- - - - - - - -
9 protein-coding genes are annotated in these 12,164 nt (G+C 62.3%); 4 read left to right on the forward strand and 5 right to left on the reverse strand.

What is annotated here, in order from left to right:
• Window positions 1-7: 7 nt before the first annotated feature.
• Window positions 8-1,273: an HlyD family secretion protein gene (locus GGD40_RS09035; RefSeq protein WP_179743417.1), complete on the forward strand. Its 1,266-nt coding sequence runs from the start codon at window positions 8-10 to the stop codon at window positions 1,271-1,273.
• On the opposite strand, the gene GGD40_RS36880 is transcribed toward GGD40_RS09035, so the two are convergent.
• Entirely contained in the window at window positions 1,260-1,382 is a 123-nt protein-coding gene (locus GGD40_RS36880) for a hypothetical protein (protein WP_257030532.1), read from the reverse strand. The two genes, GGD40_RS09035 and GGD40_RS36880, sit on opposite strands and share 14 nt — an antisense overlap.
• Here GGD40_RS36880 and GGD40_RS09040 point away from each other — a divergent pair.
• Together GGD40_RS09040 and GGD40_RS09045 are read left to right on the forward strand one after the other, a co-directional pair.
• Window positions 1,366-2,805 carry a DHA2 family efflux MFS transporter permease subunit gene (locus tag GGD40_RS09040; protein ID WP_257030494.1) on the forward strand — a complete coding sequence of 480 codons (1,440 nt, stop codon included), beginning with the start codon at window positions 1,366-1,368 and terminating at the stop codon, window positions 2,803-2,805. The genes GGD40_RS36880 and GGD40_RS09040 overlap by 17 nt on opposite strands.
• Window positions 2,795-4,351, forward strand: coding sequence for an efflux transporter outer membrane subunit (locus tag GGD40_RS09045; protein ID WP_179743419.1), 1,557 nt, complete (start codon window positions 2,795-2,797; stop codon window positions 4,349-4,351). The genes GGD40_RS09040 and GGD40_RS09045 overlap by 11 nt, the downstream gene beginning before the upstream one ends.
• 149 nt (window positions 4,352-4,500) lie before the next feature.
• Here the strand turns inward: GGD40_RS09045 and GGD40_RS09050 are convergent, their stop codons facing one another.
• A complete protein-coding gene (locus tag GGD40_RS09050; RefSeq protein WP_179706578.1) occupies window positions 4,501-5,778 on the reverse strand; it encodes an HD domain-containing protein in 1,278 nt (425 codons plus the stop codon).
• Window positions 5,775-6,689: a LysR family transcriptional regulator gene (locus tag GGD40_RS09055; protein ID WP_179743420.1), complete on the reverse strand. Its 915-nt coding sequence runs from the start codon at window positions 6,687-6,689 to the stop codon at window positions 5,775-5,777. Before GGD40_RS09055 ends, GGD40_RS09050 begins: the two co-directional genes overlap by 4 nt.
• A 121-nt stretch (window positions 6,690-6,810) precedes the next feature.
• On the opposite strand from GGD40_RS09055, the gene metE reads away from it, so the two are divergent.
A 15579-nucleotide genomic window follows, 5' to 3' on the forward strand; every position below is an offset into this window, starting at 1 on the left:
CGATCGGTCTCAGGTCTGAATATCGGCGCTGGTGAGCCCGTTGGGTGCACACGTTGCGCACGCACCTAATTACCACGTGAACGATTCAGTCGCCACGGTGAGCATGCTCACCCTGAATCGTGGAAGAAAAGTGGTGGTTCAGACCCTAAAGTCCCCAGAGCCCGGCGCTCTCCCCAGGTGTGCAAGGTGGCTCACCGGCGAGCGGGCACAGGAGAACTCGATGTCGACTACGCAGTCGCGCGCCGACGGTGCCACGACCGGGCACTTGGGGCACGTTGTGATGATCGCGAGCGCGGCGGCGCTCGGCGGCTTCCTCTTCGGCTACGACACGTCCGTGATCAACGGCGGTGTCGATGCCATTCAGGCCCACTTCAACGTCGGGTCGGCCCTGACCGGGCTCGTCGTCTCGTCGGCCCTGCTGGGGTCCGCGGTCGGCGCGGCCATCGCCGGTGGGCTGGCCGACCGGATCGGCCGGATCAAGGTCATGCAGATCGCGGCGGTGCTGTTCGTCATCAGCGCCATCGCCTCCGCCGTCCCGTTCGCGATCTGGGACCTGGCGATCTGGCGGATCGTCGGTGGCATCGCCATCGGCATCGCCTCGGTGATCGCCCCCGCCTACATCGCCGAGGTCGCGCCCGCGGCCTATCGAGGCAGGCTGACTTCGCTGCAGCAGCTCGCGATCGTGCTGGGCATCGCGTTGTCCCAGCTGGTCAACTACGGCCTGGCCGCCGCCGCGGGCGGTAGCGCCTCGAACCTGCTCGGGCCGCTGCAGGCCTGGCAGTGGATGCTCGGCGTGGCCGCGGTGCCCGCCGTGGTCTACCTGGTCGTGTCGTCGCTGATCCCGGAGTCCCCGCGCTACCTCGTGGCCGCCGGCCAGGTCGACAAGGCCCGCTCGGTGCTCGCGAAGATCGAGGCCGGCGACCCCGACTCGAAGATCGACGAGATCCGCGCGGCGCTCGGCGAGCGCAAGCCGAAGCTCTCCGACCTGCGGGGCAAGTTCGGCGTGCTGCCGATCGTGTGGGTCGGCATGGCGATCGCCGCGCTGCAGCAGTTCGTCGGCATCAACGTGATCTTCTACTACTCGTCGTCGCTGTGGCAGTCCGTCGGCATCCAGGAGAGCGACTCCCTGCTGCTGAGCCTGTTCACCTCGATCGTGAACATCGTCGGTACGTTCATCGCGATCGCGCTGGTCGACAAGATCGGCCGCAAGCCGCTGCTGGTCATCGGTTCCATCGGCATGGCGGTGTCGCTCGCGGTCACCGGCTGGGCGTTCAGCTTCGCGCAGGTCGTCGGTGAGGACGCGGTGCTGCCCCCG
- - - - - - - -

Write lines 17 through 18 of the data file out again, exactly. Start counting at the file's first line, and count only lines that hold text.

A 15579-nucleotide genomic window follows, 5' to 3' on the forward strand; every position below is an offset into this window, starting at 1 on the left:
CGATCGGTCTCAGGTCTGAATATCGGCGCTGGTGAGCCCGTTGGGTGCACACGTTGCGCACGCACCTAATTACCACGTGAACGATTCAGTCGCCACGGTGAGCATGCTCACCCTGAATCGTGGAAGAAAAGTGGTGGTTCAGACCCTAAAGTCCCCAGAGCCCGGCGCTCTCCCCAGGTGTGCAAGGTGGCTCACCGGCGAGCGGGCACAGGAGAACTCGATGTCGACTACGCAGTCGCGCGCCGACGGTGCCACGACCGGGCACTTGGGGCACGTTGTGATGATCGCGAGCGCGGCGGCGCTCGGCGGCTTCCTCTTCGGCTACGACACGTCCGTGATCAACGGCGGTGTCGATGCCATTCAGGCCCACTTCAACGTCGGGTCGGCCCTGACCGGGCTCGTCGTCTCGTCGGCCCTGCTGGGGTCCGCGGTCGGCGCGGCCATCGCCGGTGGGCTGGCCGACCGGATCGGCCGGATCAAGGTCATGCAGATCGCGGCGGTGCTGTTCGTCATCAGCGCCATCGCCTCCGCCGTCCCGTTCGCGATCTGGGACCTGGCGATCTGGCGGATCGTCGGTGGCATCGCCATCGGCATCGCCTCGGTGATCGCCCCCGCCTACATCGCCGAGGTCGCGCCCGCGGCCTATCGAGGCAGGCTGACTTCGCTGCAGCAGCTCGCGATCGTGCTGGGCATCGCGTTGTCCCAGCTGGTCAACTACGGCCTGGCCGCCGCCGCGGGCGGTAGCGCCTCGAACCTGCTCGGGCCGCTGCAGGCCTGGCAGTGGATGCTCGGCGTGGCCGCGGTGCCCGCCGTGGTCTACCTGGTCGTGTCGTCGCTGATCCCGGAGTCCCCGCGCTACCTCGTGGCCGCCGGCCAGGTCGACAAGGCCCGCTCGGTGCTCGCGAAGATCGAGGCCGGCGACCCCGACTCGAAGATCGACGAGATCCGCGCGGCGCTCGGCGAGCGCAAGCCGAAGCTCTCCGACCTGCGGGGCAAGTTCGGCGTGCTGCCGATCGTGTGGGTCGGCATGGCGATCGCCGCGCTGCAGCAGTTCGTCGGCATCAACGTGATCTTCTACTACTCGTCGTCGCTGTGGCAGTCCGTCGGCATCCAGGAGAGCGACTCCCTGCTGCTGAGCCTGTTCACCTCGATCGTGAACATCGTCGGTACGTTCATCGCGATCGCGCTGGTCGACAAGATCGGCCGCAAGCCGCTGCTGGTCATCGGTTCCATCGGCATGGCGGTGTCGCTCGCGGTCACCGGCTGGGCGTTCAGCTTCGCGCAGGTCGTCGGTGAGGACGCGGTGCTGCCCCCG